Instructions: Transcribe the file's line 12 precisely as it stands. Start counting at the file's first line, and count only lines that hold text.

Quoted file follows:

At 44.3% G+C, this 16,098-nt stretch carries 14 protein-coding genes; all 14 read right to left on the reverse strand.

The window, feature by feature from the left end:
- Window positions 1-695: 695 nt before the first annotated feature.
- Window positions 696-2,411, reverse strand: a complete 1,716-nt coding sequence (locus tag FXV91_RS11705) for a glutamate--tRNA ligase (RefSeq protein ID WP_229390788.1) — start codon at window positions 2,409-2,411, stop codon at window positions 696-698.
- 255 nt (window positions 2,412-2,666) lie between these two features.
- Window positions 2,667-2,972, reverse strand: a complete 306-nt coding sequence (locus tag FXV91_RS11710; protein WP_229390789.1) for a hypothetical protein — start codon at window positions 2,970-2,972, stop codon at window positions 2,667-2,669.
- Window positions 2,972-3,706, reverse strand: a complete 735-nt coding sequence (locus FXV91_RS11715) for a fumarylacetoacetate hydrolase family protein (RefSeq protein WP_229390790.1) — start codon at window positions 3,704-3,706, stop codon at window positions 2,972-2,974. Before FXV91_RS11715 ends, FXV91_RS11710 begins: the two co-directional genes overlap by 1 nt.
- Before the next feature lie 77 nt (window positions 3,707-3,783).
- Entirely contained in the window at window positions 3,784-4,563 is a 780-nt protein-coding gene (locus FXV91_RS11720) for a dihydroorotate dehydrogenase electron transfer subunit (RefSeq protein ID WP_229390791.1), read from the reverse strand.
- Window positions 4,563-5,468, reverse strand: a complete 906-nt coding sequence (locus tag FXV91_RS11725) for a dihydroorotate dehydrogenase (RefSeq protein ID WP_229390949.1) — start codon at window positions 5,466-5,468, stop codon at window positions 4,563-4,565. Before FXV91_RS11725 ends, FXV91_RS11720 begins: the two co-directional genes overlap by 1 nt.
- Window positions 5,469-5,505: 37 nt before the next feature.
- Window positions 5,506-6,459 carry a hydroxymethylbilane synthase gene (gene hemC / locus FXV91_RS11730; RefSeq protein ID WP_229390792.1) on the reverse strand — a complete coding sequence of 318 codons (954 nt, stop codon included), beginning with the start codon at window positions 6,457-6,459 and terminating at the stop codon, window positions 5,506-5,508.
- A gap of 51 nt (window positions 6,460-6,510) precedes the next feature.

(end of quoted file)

- Window positions 5,506-6,459 carry a hydroxymethylbilane synthase gene (gene hemC / locus FXV91_RS11730; RefSeq protein ID WP_229390792.1) on the reverse strand — a complete coding sequence of 318 codons (954 nt, stop codon included), beginning with the start codon at window positions 6,457-6,459 and terminating at the stop codon, window positions 5,506-5,508.